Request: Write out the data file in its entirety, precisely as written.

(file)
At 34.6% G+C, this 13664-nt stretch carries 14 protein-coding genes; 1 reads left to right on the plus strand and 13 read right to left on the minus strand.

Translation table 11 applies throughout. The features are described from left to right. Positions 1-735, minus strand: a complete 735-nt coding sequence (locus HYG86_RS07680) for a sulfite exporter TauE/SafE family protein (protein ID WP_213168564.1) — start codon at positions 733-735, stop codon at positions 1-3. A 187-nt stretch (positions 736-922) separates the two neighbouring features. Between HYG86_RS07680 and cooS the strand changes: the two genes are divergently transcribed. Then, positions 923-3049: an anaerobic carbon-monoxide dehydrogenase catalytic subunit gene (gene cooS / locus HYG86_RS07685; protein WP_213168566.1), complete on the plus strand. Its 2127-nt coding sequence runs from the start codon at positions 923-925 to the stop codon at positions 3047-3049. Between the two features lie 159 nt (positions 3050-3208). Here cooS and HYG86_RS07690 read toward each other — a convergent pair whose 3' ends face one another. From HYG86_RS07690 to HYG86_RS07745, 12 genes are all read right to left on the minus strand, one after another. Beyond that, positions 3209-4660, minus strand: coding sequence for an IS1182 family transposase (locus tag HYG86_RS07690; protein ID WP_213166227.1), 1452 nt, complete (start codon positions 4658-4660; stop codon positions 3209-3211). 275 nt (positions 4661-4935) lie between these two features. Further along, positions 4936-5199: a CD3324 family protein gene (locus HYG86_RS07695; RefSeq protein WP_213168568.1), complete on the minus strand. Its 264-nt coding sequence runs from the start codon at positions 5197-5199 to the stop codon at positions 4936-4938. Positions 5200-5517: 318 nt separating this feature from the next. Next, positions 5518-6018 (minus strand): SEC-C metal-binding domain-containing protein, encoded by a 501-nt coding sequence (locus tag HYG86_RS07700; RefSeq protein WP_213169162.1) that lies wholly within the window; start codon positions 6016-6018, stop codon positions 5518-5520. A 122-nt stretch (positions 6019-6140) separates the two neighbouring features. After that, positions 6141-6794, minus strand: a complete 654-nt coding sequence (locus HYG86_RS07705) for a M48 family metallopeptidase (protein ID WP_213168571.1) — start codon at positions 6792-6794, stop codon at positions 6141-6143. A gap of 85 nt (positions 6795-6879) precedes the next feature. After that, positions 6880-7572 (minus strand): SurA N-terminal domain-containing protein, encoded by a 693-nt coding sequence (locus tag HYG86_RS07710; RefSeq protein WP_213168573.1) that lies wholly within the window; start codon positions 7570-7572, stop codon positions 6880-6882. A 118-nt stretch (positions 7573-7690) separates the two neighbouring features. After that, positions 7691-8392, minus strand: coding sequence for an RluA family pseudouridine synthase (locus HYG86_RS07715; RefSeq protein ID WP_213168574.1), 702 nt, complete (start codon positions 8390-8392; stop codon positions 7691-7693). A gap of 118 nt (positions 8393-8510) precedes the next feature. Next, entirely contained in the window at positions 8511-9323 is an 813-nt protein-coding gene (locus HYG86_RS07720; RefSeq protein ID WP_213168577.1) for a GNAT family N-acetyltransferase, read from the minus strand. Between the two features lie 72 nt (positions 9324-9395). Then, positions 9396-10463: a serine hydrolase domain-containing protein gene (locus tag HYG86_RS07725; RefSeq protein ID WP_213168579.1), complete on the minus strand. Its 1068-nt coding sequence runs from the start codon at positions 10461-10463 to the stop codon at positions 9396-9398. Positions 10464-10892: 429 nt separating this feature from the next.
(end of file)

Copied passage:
At 34.6% G+C, this 13664-nt stretch carries 14 protein-coding genes; 1 reads left to right on the plus strand and 13 read right to left on the minus strand.

Translation table 11 applies throughout. The features are described from left to right. Positions 1-735, minus strand: a complete 735-nt coding sequence (locus HYG86_RS07680) for a sulfite exporter TauE/SafE family protein (protein ID WP_213168564.1) — start codon at positions 733-735, stop codon at positions 1-3. A 187-nt stretch (positions 736-922) separates the two neighbouring features. Between HYG86_RS07680 and cooS the strand changes: the two genes are divergently transcribed. Then, positions 923-3049: an anaerobic carbon-monoxide dehydrogenase catalytic subunit gene (gene cooS / locus HYG86_RS07685; protein WP_213168566.1), complete on the plus strand. Its 2127-nt coding sequence runs from the start codon at positions 923-925 to the stop codon at positions 3047-3049. Between the two features lie 159 nt (positions 3050-3208). Here cooS and HYG86_RS07690 read toward each other — a convergent pair whose 3' ends face one another. From HYG86_RS07690 to HYG86_RS07745, 12 genes are all read right to left on the minus strand, one after another. Beyond that, positions 3209-4660, minus strand: coding sequence for an IS1182 family transposase (locus tag HYG86_RS07690; protein ID WP_213166227.1), 1452 nt, complete (start codon positions 4658-4660; stop codon positions 3209-3211). 275 nt (positions 4661-4935) lie between these two features. Further along, positions 4936-5199: a CD3324 family protein gene (locus HYG86_RS07695; RefSeq protein WP_213168568.1), complete on the minus strand. Its 264-nt coding sequence runs from the start codon at positions 5197-5199 to the stop codon at positions 4936-4938. Positions 5200-5517: 318 nt separating this feature from the next. Next, positions 5518-6018 (minus strand): SEC-C metal-binding domain-containing protein, encoded by a 501-nt coding sequence (locus tag HYG86_RS07700; RefSeq protein WP_213169162.1) that lies wholly within the window; start codon positions 6016-6018, stop codon positions 5518-5520. A 122-nt stretch (positions 6019-6140) separates the two neighbouring features. After that, positions 6141-6794, minus strand: a complete 654-nt coding sequence (locus HYG86_RS07705) for a M48 family metallopeptidase (protein ID WP_213168571.1) — start codon at positions 6792-6794, stop codon at positions 6141-6143. A gap of 85 nt (positions 6795-6879) precedes the next feature. After that, positions 6880-7572 (minus strand): SurA N-terminal domain-containing protein, encoded by a 693-nt coding sequence (locus tag HYG86_RS07710; RefSeq protein WP_213168573.1) that lies wholly within the window; start codon positions 7570-7572, stop codon positions 6880-6882. A 118-nt stretch (positions 7573-7690) separates the two neighbouring features. After that, positions 7691-8392, minus strand: coding sequence for an RluA family pseudouridine synthase (locus HYG86_RS07715; RefSeq protein ID WP_213168574.1), 702 nt, complete (start codon positions 8390-8392; stop codon positions 7691-7693). A gap of 118 nt (positions 8393-8510) precedes the next feature. Next, entirely contained in the window at positions 8511-9323 is an 813-nt protein-coding gene (locus HYG86_RS07720; RefSeq protein ID WP_213168577.1) for a GNAT family N-acetyltransferase, read from the minus strand. Between the two features lie 72 nt (positions 9324-9395). Then, positions 9396-10463: a serine hydrolase domain-containing protein gene (locus tag HYG86_RS07725; RefSeq protein ID WP_213168579.1), complete on the minus strand. Its 1068-nt coding sequence runs from the start codon at positions 10461-10463 to the stop codon at positions 9396-9398. Positions 10464-10892: 429 nt separating this feature from the next.